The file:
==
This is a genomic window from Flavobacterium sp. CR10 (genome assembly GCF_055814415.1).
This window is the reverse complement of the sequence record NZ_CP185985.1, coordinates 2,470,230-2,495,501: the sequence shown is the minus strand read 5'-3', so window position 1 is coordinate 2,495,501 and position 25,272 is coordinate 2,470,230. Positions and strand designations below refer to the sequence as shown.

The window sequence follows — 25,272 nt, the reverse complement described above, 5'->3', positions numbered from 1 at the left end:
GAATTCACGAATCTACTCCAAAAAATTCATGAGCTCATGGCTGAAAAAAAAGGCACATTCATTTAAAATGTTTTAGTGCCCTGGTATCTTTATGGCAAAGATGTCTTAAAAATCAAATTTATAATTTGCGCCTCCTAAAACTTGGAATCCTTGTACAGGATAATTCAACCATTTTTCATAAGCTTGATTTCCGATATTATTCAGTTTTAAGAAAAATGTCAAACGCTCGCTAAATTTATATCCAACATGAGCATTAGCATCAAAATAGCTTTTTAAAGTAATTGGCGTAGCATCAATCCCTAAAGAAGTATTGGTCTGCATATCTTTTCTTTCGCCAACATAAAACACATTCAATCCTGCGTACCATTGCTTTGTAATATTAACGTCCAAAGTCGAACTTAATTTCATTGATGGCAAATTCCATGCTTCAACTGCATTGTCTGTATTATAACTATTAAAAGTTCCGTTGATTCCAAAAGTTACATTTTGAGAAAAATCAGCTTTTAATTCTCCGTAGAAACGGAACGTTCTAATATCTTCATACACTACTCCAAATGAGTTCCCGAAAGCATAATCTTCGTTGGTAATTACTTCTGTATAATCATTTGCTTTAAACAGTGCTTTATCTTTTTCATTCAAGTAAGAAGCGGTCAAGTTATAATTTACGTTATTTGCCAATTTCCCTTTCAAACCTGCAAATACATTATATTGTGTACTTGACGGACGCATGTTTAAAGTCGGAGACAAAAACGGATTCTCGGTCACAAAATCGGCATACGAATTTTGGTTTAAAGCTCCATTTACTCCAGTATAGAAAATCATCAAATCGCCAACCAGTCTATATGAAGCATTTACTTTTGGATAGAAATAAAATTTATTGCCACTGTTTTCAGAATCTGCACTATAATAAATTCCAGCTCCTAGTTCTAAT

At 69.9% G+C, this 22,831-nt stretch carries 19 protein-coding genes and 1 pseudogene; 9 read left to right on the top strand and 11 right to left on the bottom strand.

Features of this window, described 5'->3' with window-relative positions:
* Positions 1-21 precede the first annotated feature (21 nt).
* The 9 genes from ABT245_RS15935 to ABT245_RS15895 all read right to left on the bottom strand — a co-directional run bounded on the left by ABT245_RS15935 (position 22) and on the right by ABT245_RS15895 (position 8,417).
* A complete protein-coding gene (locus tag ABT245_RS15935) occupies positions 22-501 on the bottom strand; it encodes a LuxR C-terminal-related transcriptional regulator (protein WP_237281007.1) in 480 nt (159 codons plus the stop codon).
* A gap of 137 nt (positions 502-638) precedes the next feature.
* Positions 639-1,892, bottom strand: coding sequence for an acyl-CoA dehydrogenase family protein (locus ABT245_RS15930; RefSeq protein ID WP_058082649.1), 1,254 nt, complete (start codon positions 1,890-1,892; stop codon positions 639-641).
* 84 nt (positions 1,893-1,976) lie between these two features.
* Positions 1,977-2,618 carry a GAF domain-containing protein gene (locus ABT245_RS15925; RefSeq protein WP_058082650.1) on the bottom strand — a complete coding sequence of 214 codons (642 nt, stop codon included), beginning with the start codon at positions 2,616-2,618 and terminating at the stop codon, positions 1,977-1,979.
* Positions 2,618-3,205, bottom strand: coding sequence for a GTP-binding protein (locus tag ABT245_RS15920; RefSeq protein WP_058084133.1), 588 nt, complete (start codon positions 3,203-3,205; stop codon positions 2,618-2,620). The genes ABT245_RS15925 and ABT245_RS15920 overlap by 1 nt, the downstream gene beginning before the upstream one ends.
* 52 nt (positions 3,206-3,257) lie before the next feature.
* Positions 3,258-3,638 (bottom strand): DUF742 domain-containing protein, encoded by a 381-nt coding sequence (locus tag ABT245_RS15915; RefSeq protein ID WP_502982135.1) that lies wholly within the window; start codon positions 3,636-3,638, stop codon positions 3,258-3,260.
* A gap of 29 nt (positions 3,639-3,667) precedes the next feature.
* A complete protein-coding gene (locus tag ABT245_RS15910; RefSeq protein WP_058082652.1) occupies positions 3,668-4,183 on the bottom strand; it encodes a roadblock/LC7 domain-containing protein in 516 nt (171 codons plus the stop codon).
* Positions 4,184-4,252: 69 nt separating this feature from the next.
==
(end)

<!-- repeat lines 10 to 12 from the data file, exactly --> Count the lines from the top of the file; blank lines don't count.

* A gap of 137 nt (positions 502-638) precedes the next feature.
* Positions 639-1,892, bottom strand: coding sequence for an acyl-CoA dehydrogenase family protein (locus ABT245_RS15930; RefSeq protein ID WP_058082649.1), 1,254 nt, complete (start codon positions 1,890-1,892; stop codon positions 639-641).
* 84 nt (positions 1,893-1,976) lie between these two features.